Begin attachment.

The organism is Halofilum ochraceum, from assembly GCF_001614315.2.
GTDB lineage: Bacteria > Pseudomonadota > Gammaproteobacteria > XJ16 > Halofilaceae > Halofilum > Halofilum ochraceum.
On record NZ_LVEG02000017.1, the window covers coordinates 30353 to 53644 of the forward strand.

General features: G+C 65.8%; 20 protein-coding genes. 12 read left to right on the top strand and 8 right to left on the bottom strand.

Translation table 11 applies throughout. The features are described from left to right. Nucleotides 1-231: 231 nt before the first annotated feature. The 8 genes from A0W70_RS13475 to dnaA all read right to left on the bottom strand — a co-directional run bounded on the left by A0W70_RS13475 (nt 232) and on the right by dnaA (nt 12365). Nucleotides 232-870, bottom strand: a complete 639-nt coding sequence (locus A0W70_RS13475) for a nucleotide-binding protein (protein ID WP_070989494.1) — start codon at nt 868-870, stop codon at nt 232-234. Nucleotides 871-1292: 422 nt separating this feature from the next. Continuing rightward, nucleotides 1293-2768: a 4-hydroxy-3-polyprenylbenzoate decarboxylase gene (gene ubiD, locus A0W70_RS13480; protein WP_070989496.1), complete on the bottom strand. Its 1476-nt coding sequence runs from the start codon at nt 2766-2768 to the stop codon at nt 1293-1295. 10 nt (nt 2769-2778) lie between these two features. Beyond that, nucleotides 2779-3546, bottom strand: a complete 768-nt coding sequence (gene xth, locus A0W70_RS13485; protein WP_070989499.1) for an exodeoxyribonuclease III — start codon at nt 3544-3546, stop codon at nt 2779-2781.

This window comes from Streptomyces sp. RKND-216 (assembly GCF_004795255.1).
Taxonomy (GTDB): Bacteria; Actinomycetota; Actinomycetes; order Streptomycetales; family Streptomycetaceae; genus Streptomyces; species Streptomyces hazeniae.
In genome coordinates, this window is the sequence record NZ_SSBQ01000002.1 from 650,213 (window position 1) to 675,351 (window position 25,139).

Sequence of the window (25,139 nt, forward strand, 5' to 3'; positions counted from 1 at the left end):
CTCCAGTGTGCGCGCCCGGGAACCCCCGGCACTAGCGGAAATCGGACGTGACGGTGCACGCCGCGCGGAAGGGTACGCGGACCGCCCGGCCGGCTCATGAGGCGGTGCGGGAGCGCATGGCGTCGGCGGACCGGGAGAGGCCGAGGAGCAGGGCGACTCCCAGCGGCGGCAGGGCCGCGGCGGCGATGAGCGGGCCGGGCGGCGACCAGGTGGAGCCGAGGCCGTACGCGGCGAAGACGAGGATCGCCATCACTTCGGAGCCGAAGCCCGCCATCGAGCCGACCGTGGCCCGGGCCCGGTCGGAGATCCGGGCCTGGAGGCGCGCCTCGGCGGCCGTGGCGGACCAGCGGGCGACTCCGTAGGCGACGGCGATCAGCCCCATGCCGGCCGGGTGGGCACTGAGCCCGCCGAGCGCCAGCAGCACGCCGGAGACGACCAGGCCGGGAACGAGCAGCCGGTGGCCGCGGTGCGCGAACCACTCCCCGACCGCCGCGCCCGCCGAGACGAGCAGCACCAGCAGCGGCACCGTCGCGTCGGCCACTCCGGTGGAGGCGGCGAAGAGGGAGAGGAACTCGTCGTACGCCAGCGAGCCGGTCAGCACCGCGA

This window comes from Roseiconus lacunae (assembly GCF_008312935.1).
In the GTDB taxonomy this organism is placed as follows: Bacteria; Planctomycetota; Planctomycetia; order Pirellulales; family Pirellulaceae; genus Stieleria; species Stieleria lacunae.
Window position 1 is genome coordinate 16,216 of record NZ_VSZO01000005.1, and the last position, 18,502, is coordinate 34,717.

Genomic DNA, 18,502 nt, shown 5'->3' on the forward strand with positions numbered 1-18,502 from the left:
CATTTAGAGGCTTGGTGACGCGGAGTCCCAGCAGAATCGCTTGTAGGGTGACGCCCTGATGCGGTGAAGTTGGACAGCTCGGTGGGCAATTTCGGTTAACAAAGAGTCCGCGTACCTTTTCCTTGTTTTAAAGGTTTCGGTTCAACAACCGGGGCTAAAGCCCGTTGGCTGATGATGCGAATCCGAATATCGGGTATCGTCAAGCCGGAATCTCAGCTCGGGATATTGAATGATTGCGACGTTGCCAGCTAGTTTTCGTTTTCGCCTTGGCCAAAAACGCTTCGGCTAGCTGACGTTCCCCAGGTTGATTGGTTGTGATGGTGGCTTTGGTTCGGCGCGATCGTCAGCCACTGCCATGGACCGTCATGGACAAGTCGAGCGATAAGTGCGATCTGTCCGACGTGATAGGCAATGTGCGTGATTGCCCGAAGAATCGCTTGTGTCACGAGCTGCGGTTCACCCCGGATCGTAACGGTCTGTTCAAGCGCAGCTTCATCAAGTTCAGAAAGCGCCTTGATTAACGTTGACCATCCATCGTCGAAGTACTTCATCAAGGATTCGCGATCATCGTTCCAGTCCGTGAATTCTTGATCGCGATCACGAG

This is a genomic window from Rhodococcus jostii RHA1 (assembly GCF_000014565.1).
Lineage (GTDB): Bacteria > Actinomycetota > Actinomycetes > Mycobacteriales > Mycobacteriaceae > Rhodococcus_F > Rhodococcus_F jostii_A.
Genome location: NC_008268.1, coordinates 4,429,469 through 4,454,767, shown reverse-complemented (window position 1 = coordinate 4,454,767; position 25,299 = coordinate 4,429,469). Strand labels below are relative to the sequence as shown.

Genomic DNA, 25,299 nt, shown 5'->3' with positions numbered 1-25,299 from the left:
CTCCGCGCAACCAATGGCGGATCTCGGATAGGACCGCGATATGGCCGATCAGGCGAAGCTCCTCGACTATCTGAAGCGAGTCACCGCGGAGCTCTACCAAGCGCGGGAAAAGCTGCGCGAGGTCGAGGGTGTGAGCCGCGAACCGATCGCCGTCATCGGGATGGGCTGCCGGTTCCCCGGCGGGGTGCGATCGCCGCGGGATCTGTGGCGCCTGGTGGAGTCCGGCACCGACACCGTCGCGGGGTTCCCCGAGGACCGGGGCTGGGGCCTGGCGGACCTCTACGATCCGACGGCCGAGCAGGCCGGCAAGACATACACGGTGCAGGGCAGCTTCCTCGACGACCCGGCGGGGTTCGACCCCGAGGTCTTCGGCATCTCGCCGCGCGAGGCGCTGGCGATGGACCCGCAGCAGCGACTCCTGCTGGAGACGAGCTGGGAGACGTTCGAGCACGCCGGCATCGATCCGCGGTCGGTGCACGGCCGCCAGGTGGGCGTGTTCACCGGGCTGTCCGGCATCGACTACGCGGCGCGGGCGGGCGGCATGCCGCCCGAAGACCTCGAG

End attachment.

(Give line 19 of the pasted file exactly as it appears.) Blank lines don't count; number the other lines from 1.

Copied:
Genomic DNA, 25,299 nt, shown 5'->3' with positions numbered 1-25,299 from the left: